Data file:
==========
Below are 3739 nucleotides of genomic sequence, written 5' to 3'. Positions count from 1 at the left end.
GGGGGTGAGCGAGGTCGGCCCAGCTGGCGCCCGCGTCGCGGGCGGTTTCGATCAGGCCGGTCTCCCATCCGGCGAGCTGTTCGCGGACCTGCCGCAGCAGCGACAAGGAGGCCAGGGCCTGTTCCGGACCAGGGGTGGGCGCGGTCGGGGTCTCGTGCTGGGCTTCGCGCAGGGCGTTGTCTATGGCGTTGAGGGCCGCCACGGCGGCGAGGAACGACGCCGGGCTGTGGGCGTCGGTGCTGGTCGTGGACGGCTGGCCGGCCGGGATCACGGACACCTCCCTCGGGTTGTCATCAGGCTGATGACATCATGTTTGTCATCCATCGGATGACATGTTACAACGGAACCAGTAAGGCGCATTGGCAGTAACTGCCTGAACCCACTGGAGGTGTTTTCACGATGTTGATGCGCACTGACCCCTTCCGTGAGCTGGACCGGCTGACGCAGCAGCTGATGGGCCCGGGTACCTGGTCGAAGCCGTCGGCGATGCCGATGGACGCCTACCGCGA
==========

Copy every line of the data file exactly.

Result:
Below are 3739 nucleotides of genomic sequence, written 5' to 3'. Positions count from 1 at the left end.
GGGGGTGAGCGAGGTCGGCCCAGCTGGCGCCCGCGTCGCGGGCGGTTTCGATCAGGCCGGTCTCCCATCCGGCGAGCTGTTCGCGGACCTGCCGCAGCAGCGACAAGGAGGCCAGGGCCTGTTCCGGACCAGGGGTGGGCGCGGTCGGGGTCTCGTGCTGGGCTTCGCGCAGGGCGTTGTCTATGGCGTTGAGGGCCGCCACGGCGGCGAGGAACGACGCCGGGCTGTGGGCGTCGGTGCTGGTCGTGGACGGCTGGCCGGCCGGGATCACGGACACCTCCCTCGGGTTGTCATCAGGCTGATGACATCATGTTTGTCATCCATCGGATGACATGTTACAACGGAACCAGTAAGGCGCATTGGCAGTAACTGCCTGAACCCACTGGAGGTGTTTTCACGATGTTGATGCGCACTGACCCCTTCCGTGAGCTGGACCGGCTGACGCAGCAGCTGATGGGCCCGGGTACCTGGTCGAAGCCGTCGGCGATGCCGATGGACGCCTACCGCGA